Is it then surprising that, there being no parliament, he's drawn back to the United States? Heading south, Gene resists all invitations of the Canadians he meets, whom he considers "eccentric" because they've chosen to stay put, supporting themselves through farming and whatever might be found in local shops. There's much more excitement to be found south of the border.

First, he stumbles into a Manhattan turf war – but that's hardly worth mentioning. As a carrier, Gene succeeds in killing a number of Soviet military types in Florida. In doing so, he becomes Enemy #1 of the USSR. They send frogmen assassins, set off bombs, plant land mines, and lob nuclear missiles in his general direction, but still Gene beetles on. When a Soviet submarine destroys his Chesapeake Bay home, killing the woman he considers his new wife, Gene seeks revenge.

Though he has no evidence, Gene comes to blame the Soviets for the plague (in fact, it's a rogue Russian scientist), and dedicates himself to infecting the USSR. He begins with a short wave radio broadcast directed at the Kremlin: "If the Russian people were half as smart as your literature says they are, they'd have tossed you out long ago. Because they haven't, I have to assume they're as stupid as you are."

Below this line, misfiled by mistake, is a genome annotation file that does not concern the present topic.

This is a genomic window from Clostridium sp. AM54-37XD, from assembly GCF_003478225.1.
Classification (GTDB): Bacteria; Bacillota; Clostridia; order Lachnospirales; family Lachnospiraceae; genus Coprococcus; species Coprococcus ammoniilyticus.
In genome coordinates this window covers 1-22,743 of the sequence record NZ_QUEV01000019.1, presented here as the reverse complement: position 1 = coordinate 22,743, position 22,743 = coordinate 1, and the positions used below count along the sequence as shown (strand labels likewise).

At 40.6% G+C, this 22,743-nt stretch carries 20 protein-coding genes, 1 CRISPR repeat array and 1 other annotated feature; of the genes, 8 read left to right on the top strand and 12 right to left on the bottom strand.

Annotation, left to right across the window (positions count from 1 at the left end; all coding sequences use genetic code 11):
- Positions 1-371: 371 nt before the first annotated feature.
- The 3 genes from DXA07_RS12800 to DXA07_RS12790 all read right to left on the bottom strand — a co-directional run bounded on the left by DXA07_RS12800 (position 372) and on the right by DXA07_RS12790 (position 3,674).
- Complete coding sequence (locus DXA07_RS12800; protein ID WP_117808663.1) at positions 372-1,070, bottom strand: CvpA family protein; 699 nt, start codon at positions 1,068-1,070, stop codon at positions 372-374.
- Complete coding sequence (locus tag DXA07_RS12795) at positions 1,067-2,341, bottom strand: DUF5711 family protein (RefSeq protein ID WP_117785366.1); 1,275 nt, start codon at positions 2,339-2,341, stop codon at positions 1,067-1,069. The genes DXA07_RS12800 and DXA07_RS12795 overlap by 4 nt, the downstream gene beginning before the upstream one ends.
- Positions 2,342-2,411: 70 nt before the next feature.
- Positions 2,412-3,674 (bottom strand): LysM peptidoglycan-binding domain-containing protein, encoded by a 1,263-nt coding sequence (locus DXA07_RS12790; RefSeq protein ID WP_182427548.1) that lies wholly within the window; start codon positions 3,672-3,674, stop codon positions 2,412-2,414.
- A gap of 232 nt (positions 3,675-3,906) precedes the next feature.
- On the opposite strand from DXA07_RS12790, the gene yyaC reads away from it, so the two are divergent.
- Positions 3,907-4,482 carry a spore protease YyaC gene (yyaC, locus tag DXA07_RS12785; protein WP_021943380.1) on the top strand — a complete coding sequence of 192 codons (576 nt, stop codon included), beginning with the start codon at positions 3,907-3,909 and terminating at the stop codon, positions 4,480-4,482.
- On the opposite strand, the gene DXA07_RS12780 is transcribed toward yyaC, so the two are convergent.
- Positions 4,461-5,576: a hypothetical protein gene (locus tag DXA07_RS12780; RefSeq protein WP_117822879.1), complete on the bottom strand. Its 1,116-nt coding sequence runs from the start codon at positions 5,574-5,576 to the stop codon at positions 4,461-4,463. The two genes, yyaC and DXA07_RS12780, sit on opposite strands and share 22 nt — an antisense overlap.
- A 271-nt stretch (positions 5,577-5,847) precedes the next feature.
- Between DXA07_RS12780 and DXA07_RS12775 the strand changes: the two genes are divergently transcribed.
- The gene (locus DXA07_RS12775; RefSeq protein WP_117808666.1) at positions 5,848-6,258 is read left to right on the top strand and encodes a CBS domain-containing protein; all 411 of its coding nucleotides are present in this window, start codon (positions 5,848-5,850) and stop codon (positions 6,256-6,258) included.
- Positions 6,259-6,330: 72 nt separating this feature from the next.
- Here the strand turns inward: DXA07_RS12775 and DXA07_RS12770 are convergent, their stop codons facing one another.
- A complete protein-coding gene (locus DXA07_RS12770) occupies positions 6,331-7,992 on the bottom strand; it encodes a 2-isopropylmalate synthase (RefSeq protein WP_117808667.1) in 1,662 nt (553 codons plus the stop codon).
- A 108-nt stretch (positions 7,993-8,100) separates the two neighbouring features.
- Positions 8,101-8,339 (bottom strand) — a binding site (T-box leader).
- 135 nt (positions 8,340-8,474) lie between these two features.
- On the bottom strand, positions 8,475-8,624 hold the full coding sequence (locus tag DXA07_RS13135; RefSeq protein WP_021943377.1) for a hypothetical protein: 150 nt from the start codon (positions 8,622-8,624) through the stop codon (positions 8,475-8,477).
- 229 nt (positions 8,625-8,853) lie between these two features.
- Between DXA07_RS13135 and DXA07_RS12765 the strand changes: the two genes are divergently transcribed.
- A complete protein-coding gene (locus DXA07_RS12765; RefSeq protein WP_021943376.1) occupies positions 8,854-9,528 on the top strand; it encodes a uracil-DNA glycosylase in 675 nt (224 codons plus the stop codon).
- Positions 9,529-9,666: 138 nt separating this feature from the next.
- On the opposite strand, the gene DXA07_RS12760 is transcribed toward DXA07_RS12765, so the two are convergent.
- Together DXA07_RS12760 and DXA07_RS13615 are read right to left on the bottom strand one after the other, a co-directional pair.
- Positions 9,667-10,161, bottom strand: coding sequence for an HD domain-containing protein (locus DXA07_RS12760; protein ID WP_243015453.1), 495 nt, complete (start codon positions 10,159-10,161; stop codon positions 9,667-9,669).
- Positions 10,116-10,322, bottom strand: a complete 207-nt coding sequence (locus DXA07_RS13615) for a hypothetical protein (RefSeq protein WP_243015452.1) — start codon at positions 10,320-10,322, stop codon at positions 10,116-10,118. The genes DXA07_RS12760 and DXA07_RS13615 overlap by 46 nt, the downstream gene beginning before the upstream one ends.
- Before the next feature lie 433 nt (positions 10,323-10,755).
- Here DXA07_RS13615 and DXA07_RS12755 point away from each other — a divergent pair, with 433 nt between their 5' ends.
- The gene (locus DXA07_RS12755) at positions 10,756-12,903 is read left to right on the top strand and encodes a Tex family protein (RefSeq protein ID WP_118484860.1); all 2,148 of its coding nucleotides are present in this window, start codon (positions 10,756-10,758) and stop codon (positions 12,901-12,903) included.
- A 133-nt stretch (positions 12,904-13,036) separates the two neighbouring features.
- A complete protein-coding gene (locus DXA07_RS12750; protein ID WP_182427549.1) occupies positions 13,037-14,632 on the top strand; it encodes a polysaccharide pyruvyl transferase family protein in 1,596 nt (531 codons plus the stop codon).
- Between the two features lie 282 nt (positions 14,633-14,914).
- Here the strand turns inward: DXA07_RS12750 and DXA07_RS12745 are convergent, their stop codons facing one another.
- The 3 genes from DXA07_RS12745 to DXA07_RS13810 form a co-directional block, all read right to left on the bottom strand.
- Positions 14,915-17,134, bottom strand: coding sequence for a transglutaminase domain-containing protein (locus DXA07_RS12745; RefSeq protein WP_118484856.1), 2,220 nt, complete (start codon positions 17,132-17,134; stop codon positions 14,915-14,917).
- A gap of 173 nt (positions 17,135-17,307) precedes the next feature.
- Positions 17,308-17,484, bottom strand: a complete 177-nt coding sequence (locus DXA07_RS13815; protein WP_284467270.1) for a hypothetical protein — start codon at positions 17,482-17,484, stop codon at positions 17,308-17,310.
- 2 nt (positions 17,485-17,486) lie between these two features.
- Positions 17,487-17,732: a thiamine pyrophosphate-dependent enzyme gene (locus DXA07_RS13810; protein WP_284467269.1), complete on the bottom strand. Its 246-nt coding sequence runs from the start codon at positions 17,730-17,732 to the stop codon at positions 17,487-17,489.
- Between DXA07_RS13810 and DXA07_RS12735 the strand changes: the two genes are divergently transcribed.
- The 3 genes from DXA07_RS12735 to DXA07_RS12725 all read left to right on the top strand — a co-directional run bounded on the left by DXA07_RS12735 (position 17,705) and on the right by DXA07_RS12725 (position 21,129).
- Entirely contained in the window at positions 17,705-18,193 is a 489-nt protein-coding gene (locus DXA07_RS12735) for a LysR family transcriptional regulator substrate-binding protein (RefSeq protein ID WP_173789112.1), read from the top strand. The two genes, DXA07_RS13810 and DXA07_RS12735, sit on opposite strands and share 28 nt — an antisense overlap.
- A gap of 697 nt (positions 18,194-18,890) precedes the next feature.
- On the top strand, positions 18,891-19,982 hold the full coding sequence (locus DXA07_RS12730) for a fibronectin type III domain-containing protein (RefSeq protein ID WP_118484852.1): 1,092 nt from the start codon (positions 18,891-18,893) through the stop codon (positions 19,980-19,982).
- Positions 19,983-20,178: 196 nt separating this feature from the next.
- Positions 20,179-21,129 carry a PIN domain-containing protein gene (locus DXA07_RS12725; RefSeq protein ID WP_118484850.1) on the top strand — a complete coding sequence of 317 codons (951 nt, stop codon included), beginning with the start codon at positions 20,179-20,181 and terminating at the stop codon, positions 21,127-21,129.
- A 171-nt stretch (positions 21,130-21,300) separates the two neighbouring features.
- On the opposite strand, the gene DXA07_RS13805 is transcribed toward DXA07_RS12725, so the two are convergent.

You see, because they are stupid, Gene has decided that all citizens of the Soviet Union should die. He cares not one bit that the plague will spread beyond the borders of the country, killing the rest of Asia and Europe, never mind Africa.

It's all crazy, but the reader is not surprised. Though Heine spills an awful lot of primary colours in an effort to paint the man as a hero, concern has been growing for quite some time. Remember when he hit his wife, just so she'd understand the gravity of their situation? How about when he'd threatened to tie his young son to a tree and whip him until he couldn't stand – all because he'd fallen asleep while tending a fire? Then there's that little glimpse of Gene's psyche provided when his new love, Leila, tells him a horrific story of being kidnapped, beaten and raped repeatedly by a psychopath: